Michael Jai White_NeverBackDown3 comp


You know him from, well, everywhere, because that’s where Michael Jai White is, and will continue to be. The star of hit films like “Why Did I Get Married?,” “The Dark Knight Rises,” HBO’s “Tyson” biopic (his claim to fame), and of course the co-creator and star of the film and follow-up animated series “Black Dynamite” is as dynamic as his well-known resume reflects. And as the current number one international martial arts action film star (check it out, he totally is!), starring in hit films such as “Blood and Bone” (2009) and “Falcon Rising” (2014), White triumphs even further directing, writing, and starring in the latest mixed martial arts (MMA) movie sequel, “Never Back Down 3: No Surrender” which comes out today on DVD.

In the film, former MMA champion Case Walker (White) has kept a low profile, winning small-time regional matches after refusing to join the powerful new leagues that push performance- enhancing drugs on their fighters. Walker is convinced by old friend and renowned fighter Brody James (MMA fighter Josh Barnett) to join him in Thailand and train him for a big fight against the undefeated, and deadly, Caesar Braga (Nathan Jones). During training, Brody is injured. Under pressure from an unscrupulous, high-powered promoter (Esai Morales, “La Bamba,” “Caprica”), Walker agrees to replace James and fight his toughest opponent yet — but only on his own terms.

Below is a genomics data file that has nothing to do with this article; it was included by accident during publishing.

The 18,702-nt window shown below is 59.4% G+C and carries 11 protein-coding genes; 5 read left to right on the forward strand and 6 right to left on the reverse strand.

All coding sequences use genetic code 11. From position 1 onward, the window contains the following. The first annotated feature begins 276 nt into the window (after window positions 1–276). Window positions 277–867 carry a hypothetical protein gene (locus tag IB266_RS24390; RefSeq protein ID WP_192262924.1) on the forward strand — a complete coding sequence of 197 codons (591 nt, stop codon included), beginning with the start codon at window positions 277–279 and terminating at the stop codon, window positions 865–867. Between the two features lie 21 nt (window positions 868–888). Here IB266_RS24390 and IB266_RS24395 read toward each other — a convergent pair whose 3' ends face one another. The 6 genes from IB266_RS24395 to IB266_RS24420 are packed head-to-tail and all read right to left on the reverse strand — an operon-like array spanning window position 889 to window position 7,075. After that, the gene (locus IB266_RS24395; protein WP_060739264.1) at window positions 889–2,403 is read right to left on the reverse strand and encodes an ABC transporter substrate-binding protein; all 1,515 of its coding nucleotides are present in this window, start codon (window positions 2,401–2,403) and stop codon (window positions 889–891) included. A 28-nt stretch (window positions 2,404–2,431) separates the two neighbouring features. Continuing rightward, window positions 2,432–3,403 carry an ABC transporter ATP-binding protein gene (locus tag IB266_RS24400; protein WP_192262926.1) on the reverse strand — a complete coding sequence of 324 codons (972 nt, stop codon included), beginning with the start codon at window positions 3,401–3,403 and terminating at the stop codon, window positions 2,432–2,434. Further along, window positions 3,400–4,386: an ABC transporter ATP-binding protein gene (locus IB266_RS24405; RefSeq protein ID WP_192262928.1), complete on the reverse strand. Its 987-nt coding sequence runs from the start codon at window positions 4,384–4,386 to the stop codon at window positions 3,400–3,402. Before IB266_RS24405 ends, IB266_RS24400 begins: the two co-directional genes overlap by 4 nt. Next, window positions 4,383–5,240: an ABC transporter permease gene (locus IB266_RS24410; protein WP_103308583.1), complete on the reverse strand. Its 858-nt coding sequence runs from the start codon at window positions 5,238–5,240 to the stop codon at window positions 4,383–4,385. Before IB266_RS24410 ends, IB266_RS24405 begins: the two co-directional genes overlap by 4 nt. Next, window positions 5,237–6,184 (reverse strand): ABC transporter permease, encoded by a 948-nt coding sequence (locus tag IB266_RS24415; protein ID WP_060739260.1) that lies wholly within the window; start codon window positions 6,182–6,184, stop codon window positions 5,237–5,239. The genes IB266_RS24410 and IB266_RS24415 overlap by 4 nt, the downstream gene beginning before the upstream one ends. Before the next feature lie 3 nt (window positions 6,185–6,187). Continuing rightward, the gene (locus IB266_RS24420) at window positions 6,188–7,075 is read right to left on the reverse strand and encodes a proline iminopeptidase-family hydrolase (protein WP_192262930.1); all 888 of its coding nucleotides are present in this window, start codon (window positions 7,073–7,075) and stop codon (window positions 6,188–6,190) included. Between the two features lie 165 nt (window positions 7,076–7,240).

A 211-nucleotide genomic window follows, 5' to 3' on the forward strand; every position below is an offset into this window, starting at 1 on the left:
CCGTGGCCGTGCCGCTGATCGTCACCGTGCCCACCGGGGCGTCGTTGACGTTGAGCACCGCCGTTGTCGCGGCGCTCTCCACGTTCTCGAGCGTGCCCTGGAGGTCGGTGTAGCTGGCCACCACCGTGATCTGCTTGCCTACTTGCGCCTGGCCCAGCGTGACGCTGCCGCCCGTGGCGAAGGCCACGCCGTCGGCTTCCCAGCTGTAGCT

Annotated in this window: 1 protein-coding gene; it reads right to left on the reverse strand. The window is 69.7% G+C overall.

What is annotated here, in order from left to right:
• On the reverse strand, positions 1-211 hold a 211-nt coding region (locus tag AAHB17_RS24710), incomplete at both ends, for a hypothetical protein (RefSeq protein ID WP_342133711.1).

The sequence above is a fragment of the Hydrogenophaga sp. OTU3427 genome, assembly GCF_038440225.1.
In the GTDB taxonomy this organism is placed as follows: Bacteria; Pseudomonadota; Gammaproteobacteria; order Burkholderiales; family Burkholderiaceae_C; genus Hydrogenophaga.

I got a chance to interview White about his latest film and his career in the constantly evolving film industry. We spoke at length about his concentration on becoming a globally-known artist who does not rely solely on domestic productions to guide his career. In this regard, White reminds me of Fred Williamson (“Black Caesar,” “Mean Jhonny Barrows,” and much more) – an action star who took a similar path forty years ago.

Curtis Caesar John: Hey Michael, let’s get right into it. What made you decide to direct another sequel in the “Never Back Down” series?

Michael Jai White: Well, Sony wanted to do another one and follow my character Case Walker’s life, which gave me the opportunity to do it again. Me being a person that has my feet in different worlds – director and marital artist, director and writer – gives me the advantage to execute this type of film well. It’s very difficult to ask a writer to write about something they have no idea about…I have the experience to give audiences a truer glimpse of this particular world.

CCJ: So this is very different from “Never Back Down 2” where as an actor you had more of a sensei type role. How was it being in the core of the action for this new sequel?

White: I felt I could really tell a unique story here…to give audiences something they haven’t seen before. They don’t usually get to see what really goes on in this world. And here, I’m fusing aspects of the traditional marital arts world with the MMA world.